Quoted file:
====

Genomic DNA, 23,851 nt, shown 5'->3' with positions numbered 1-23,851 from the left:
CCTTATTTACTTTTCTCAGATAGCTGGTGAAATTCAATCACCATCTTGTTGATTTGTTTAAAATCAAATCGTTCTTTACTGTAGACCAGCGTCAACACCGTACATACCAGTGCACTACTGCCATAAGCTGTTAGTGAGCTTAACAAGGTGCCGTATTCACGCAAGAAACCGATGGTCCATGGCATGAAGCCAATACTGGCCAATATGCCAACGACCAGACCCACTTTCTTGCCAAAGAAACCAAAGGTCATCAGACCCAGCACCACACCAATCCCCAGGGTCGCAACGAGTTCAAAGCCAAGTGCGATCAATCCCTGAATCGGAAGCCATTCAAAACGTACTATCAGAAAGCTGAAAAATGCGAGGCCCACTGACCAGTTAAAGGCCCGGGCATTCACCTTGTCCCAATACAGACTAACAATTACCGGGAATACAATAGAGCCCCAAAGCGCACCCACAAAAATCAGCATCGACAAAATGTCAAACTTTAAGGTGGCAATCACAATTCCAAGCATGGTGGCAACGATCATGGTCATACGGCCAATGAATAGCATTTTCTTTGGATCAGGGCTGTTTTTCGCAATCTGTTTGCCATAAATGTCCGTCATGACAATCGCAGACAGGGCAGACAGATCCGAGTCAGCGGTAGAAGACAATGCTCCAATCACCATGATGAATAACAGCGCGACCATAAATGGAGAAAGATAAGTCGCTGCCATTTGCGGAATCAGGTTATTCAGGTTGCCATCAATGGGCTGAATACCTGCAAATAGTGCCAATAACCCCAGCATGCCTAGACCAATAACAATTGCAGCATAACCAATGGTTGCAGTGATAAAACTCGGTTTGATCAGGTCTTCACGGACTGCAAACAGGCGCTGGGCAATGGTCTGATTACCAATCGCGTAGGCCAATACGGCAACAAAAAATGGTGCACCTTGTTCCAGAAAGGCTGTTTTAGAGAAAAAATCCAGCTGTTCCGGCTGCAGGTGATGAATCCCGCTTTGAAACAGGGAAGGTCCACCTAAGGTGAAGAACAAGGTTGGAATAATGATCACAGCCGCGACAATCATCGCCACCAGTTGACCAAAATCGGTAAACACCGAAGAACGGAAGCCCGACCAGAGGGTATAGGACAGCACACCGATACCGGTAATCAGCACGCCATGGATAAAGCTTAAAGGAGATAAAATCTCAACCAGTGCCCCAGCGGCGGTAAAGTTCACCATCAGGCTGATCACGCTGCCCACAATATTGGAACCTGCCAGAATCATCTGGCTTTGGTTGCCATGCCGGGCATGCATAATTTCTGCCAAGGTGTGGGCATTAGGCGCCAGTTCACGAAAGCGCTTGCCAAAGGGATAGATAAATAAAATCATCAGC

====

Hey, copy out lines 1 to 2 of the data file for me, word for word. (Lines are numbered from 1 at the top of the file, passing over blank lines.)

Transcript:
Genomic DNA, 23,851 nt, shown 5'->3' with positions numbered 1-23,851 from the left:
CCTTATTTACTTTTCTCAGATAGCTGGTGAAATTCAATCACCATCTTGTTGATTTGTTTAAAATCAAATCGTTCTTTACTGTAGACCAGCGTCAACACCGTACATACCAGTGCACTACTGCCATAAGCTGTTAGTGAGCTTAACAAGGTGCCGTATTCACGCAAGAAACCGATGGTCCATGGCATGAAGCCAATACTGGCCAATATGCCAACGACCAGACCCACTTTCTTGCCAAAGAAACCAAAGGTCATCAGACCCAGCACCACACCAATCCCCAGGGTCGCAACGAGTTCAAAGCCAAGTGCGATCAATCCCTGAATCGGAAGCCATTCAAAACGTACTATCAGAAAGCTGAAAAATGCGAGGCCCACTGACCAGTTAAAGGCCCGGGCATTCACCTTGTCCCAATACAGACTAACAATTACCGGGAATACAATAGAGCCCCAAAGCGCACCCACAAAAATCAGCATCGACAAAATGTCAAACTTTAAGGTGGCAATCACAATTCCAAGCATGGTGGCAACGATCATGGTCATACGGCCAATGAATAGCATTTTCTTTGGATCAGGGCTGTTTTTCGCAATCTGTTTGCCATAAATGTCCGTCATGACAATCGCAGACAGGGCAGACAGATCCGAGTCAGCGGTAGAAGACAATGCTCCAATCACCATGATGAATAACAGCGCGACCATAAATGGAGAAAGATAAGTCGCTGCCATTTGCGGAATCAGGTTATTCAGGTTGCCATCAATGGGCTGAATACCTGCAAATAGTGCCAATAACCCCAGCATGCCTAGACCAATAACAATTGCAGCATAACCAATGGTTGCAGTGATAAAACTCGGTTTGATCAGGTCTTCACGGACTGCAAACAGGCGCTGGGCAATGGTCTGATTACCAATCGCGTAGGCCAATACGGCAACAAAAAATGGTGCACCTTGTTCCAGAAAGGCTGTTTTAGAGAAAAAATCCAGCTGTTCCGGCTGCAGGTGATGAATCCCGCTTTGAAACAGGGAAGGTCCACCTAAGGTGAAGAACAAGGTTGGAATAATGATCACAGCCGCGACAATCATCGCCACCAGTTGACCAAAATCGGTAAACACCGAAGAACGGAAGCCCGACCAGAGGGTATAGGACAGCACACCGATACCGGTAATCAGCACGCCATGGATAAAGCTTAAAGGAGATAAAATCTCAACCAGTGCCCCAGCGGCGGTAAAGTTCACCATCAGGCTGATCACGCTGCCCACAATATTGGAACCTGCCAGAATCATCTGGCTTTGGTTGCCATGCCGGGCATGCATAATTTCTGCCAAGGTGTGGGCATTAGGCGCCAGTTCACGAAAGCGCTTGCCAAAGGGATAGATAAATAAAATCATCAGC